Season in Review: Jrue Holiday

Published: May 28, 2014

The Acquisition

It would be hard to start a Jrue Holiday season recap without first mentioning how he was acquired.  On the night of the 2014 NBA Draft, the Pelicans traded the #6 pick (Nerlens Noel) and next year’s pick (which became the 10th pick after the lottery) for Jrue Holiday and the rights to Pierre Jackson.

Critics immediately questioned the deal, speculating that the Pelicans gave up too many assets and too much financial flexibility for Jrue, who was considered a fine piece but not worthy of the haul the 76ers poached from the Pelicans. It has been a widely discussed topic in NBA circles this season and will likely remain a heavily trafficked topic until the Pelicans make a splash in the playoffs. Anthony Davis’s presence will force the team’s decisions under a microscope for as long as he is here.

But discussing the ramifications of the Jrue trade is another piece for another time. For now, I’d like to focus on Jrue the player: where he was, where he is, and where he is going.

The Story of Past Seasons

Special thanks to Kyle Neubeck of Liberty Ballers and Crab Dribbles for the information below, which describes Jrue’s time in Philadelphia.

Jrue Holiday’s time in Philadelphia was more about the idea of what he could become rather than who he was as a player. With the Sixers still stuck in a cycle of mediocrity, he was tasked with running a team and readjusting to playing the point after being moved off the ball at UCLA. He was able to squeeze assists out of a roster devoid of shooters / scorers, but that was offset by a bit of a turnover problem. His pick and roll proficiency was (and likely is) still a bit of a mystery due to a lack of athletic bigs alongside him, which made the Bynum saga especially crushing. Holiday’s biggest offensive issue was his aversion to contact, which kept his free throw attempts low and put way too much pressure on him to knock down shots. On nights when they weren’t falling, his value plummeted.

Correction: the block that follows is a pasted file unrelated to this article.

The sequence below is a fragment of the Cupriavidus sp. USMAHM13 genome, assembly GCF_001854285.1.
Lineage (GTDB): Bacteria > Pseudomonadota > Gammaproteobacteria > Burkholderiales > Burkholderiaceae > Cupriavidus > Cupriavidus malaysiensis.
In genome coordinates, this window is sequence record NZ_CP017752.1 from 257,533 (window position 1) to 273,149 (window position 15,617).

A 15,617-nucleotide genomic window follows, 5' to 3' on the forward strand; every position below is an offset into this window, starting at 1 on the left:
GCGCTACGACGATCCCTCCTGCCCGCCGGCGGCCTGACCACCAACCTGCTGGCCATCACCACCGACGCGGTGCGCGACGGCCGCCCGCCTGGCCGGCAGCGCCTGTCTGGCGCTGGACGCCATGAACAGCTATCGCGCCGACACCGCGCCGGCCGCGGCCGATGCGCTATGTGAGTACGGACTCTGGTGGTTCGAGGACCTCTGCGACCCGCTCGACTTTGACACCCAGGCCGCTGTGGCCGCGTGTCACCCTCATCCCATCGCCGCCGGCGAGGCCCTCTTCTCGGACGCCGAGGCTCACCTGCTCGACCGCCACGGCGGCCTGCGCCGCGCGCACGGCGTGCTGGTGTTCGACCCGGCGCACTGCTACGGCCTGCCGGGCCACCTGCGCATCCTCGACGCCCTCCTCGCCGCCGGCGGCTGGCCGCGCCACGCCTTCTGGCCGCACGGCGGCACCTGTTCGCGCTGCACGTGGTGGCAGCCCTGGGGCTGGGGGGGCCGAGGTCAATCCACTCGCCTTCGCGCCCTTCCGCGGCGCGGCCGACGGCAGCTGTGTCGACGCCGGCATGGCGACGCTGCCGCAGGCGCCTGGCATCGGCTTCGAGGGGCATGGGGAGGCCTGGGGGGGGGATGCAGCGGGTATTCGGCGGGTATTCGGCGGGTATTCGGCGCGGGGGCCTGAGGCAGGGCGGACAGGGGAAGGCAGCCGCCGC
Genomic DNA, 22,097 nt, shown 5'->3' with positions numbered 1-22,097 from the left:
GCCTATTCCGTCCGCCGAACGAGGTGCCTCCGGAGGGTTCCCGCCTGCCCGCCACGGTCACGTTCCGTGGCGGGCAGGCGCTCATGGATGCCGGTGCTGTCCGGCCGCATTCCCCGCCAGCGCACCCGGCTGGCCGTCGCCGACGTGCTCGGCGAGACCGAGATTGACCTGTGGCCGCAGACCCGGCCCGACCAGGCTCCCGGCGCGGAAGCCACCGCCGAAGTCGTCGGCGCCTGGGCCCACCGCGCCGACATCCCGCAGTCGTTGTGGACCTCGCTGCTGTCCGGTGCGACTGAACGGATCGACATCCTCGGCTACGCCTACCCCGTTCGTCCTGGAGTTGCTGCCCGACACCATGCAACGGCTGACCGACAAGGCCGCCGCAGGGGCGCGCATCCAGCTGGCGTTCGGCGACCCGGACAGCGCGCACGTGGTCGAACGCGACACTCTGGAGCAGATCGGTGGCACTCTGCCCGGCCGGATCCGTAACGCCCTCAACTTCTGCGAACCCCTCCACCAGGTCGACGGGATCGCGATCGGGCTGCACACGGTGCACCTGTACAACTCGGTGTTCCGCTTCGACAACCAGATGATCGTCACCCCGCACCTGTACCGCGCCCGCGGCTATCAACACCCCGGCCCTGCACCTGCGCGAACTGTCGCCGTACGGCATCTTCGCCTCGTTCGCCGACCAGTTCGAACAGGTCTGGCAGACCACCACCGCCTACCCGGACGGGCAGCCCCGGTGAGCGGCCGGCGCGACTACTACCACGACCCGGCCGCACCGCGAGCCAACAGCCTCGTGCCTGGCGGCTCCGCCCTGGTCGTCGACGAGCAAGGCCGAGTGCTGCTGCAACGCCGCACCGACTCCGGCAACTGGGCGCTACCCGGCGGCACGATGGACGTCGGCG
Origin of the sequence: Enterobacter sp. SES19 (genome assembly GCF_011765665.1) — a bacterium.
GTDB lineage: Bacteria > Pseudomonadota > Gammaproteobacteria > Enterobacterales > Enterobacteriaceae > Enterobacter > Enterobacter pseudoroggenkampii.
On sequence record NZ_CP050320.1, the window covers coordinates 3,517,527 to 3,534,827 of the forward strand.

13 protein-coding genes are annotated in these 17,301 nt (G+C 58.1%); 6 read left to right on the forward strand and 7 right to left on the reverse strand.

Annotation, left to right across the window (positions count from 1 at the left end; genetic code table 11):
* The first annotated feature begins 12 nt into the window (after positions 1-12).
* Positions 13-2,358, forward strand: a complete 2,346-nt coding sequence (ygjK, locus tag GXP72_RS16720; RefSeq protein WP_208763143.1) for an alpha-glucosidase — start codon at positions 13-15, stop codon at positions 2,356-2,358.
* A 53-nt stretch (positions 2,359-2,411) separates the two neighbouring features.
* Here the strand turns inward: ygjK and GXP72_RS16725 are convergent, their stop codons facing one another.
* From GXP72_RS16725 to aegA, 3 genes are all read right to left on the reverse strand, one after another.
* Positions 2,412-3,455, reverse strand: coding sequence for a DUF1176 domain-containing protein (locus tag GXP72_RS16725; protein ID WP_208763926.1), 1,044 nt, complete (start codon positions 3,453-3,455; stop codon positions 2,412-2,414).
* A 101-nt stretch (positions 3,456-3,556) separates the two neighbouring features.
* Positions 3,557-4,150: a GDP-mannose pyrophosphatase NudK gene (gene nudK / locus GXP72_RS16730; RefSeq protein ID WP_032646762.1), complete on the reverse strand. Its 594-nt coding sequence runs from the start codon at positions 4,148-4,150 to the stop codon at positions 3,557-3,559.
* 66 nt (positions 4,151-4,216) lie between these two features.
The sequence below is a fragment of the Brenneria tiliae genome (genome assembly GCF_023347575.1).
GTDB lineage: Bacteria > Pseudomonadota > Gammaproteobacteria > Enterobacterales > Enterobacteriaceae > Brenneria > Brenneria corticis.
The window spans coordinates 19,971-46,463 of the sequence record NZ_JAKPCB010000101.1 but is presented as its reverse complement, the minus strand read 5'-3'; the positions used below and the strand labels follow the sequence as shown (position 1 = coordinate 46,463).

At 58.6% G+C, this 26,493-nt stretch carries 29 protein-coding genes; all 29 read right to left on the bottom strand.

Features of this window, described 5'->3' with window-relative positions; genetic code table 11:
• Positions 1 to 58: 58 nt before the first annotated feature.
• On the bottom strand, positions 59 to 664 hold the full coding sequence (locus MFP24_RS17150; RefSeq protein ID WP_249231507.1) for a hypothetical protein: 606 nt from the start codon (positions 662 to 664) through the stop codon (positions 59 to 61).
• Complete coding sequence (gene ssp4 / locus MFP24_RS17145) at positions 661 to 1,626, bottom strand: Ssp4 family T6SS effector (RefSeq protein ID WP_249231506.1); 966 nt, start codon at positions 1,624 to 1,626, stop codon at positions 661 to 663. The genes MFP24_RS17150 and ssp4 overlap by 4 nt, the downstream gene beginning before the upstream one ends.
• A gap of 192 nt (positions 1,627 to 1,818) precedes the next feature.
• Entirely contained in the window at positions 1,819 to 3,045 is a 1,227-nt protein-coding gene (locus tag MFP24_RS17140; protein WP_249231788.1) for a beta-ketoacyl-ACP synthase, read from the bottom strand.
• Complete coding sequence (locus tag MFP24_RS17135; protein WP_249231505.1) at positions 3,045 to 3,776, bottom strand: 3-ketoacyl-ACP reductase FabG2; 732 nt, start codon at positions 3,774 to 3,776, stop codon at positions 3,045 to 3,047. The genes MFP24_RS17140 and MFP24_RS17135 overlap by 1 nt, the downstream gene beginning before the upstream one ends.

Defensively is where Holiday has probably received the most adulation, and rightfully so. When he was engaged, he showed the length and the quickness to corral even the best ball-handlers, an important skill given the amount of quality guards currently in the league. His main issue was something that afflicts many young players: being too aggressive. Whether that manifested itself in overzealous isolation defense or jumping into passing lanes, Holiday was still figuring out when and when not to gamble defensively. It’s a small complaint given his proficiency on D, but not an unnoticeable one.

The most important thing to note is Holiday is 23 and still learning, and hasn’t necessarily had the proper tools around him to develop. Assuming health — his injury in New Orleans is the first major time he has ever missed — he projected as a great secondary piece on a good team, or capable of being the primary option for a middling team. With a big man like Anthony Davis, I think you’ll see what he’s really capable of within the next couple seasons.

The Story of this Season

Preseason/Beginning of the season

First 8 Games


Jrue Holiday’s assimilation into the New Orleans Pelicans lineup was hardly smooth. He struggled in the preseason with turnovers and appeared to have trouble finding his niche in the Pelicans offense.  Ryan Anderson’s absence due to injury only exacerbated Jrue’s struggles.  To start the season, Pelicans fans were treated to a steady diet of midrange jumpers and stagnant offense. The Pelicans were failing to capitalize on a favorable early schedule and Jrue’s difficult transition only compounded the damage.

Rest of Season

Final 26 Games

Jrue 2